The Hospital for Sick Children (SickKids) is leading a research study to learn more about ways to support or enhance the safety and well-being of students and faculty, and to better understand the impact of a modified environment and health and safety measures on potential infectious risks.
This research aims to understand what factors need to be considered when implementing mandatory mask use in children and adolescents; specifically, whether the use of masks could potentially lead to behaviours that have been associated with increased risk of infection. We will observe other preventative behaviours (physical distancing and hand hygiene practices) and ask teachers and students to complete questionnaires about various health and safety measures.
This will be a study simulating return to school for two full days prior to the start of the school year in September. Volunteer students and teachers from elementary and high schools will be recruited to participate in the study on August 19 and August 20 in Toronto.
Students will be assigned to one of two appropriate classes based on the grade they just completed:
- students assigned to wear masks will be placed in one class;
- the other class will be for students who will not be wearing masks (Grades 4 and lower) or wearing masks only when physical distancing cannot be maintained (Grade 5 and up).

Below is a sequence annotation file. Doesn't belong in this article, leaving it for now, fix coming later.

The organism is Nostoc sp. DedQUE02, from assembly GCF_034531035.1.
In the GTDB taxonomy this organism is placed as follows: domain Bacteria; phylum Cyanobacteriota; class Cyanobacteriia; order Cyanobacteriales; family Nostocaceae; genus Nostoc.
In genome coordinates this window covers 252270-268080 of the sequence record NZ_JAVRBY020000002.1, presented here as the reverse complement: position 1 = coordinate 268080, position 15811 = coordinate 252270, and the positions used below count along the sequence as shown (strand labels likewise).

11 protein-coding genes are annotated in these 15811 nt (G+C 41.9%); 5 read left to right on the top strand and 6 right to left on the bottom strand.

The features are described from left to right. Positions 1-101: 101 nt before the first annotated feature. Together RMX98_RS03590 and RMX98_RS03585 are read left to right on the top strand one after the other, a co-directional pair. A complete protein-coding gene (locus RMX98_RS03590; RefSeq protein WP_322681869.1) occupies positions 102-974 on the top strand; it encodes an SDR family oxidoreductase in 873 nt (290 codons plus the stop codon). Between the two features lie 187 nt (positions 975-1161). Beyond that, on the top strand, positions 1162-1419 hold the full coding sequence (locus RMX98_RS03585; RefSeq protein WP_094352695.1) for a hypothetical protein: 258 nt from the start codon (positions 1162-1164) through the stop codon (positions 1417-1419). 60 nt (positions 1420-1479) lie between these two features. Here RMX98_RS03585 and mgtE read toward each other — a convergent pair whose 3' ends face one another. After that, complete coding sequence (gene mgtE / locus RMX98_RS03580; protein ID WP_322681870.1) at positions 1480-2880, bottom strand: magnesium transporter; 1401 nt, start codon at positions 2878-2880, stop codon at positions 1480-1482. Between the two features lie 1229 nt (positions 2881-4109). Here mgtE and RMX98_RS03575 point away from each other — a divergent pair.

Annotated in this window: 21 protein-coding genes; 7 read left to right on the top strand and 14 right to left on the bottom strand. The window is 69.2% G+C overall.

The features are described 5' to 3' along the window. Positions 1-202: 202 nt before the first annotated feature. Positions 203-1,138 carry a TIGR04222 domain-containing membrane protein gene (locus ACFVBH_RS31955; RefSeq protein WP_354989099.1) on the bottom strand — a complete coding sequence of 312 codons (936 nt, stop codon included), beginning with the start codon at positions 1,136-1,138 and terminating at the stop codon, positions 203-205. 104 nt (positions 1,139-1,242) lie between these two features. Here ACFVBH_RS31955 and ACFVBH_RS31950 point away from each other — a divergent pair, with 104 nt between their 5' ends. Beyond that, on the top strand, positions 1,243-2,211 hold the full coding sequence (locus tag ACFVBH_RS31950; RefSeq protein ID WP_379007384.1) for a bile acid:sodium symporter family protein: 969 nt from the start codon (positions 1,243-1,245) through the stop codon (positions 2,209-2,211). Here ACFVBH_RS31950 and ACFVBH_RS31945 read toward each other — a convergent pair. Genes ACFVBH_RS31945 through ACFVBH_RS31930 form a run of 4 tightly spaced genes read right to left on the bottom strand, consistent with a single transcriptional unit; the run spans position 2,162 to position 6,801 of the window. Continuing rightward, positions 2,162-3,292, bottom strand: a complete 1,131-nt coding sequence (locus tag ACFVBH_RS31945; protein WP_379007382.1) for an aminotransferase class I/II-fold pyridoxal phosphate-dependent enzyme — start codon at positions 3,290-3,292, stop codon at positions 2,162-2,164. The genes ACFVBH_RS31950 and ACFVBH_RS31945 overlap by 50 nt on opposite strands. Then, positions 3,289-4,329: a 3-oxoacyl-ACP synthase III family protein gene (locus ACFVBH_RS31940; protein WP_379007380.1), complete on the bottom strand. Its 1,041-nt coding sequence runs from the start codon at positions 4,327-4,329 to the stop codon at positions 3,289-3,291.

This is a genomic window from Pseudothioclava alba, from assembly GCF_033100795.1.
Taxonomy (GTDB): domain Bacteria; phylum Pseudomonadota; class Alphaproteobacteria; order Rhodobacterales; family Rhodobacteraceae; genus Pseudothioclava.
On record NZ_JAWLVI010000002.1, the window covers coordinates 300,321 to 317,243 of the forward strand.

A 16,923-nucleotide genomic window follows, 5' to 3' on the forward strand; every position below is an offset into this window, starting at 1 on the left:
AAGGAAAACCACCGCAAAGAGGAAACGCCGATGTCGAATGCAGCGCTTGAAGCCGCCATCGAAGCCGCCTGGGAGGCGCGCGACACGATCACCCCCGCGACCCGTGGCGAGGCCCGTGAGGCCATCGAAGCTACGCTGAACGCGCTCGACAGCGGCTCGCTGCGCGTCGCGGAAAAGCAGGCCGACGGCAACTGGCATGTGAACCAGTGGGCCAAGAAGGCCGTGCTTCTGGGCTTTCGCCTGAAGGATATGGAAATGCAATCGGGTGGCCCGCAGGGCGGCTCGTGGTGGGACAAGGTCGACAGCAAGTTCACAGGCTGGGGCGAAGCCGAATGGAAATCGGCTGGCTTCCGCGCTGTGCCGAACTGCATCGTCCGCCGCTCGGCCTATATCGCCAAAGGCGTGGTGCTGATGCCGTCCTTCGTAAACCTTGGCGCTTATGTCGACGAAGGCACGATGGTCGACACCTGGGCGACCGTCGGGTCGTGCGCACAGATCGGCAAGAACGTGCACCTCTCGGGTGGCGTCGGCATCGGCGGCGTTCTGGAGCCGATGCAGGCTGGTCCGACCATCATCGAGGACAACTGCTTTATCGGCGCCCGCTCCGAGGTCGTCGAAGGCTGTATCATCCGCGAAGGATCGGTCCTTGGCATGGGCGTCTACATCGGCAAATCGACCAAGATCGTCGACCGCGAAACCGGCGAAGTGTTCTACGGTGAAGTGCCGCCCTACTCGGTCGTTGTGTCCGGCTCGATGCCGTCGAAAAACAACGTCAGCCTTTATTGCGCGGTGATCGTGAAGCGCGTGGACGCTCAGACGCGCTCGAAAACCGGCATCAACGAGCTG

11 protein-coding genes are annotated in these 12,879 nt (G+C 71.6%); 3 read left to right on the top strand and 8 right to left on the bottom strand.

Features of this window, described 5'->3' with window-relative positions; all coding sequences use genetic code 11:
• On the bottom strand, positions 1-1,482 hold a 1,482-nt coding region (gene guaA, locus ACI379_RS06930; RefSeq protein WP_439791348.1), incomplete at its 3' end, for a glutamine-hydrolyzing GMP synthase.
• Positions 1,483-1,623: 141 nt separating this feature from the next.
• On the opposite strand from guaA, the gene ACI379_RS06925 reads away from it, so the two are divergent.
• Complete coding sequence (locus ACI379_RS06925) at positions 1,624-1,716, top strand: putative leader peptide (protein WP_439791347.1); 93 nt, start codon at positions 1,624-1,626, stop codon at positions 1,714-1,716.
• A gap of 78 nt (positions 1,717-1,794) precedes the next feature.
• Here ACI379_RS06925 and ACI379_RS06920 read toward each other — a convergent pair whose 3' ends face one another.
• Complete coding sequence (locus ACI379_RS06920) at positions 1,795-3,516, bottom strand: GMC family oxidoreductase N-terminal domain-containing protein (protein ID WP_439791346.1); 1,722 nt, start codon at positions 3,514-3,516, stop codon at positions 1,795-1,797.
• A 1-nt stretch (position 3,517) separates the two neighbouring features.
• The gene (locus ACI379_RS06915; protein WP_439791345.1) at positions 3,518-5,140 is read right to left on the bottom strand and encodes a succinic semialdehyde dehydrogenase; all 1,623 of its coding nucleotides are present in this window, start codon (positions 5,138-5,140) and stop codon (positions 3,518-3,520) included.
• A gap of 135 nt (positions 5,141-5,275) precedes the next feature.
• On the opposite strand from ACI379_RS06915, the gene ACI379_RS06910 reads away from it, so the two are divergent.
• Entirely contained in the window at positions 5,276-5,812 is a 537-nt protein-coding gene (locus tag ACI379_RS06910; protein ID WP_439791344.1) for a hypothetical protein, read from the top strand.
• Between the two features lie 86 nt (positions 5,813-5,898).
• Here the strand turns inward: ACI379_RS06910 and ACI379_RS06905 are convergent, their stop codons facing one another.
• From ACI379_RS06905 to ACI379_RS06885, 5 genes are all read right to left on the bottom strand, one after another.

Classes will be filmed without audio via a secure setup so that the research team can review these videos and collect data on behaviours and mask-use practices. These videos will not be used for any other reason and will not be shared with anyone outside of the study team. All videos will be destroyed once the data has been collected and verified. Teachers will also trial personal protective equipment to compare the use of masks to face shields.
A harmless liquid that lights up when exposed to a special light will be applied to the hands and noses of a small group students in each class to see how this liquid moves around the classroom. This is meant to simulate the spread of infection. Cameras will be used to document how the liquid moves throughout the classroom and among the teacher and other students.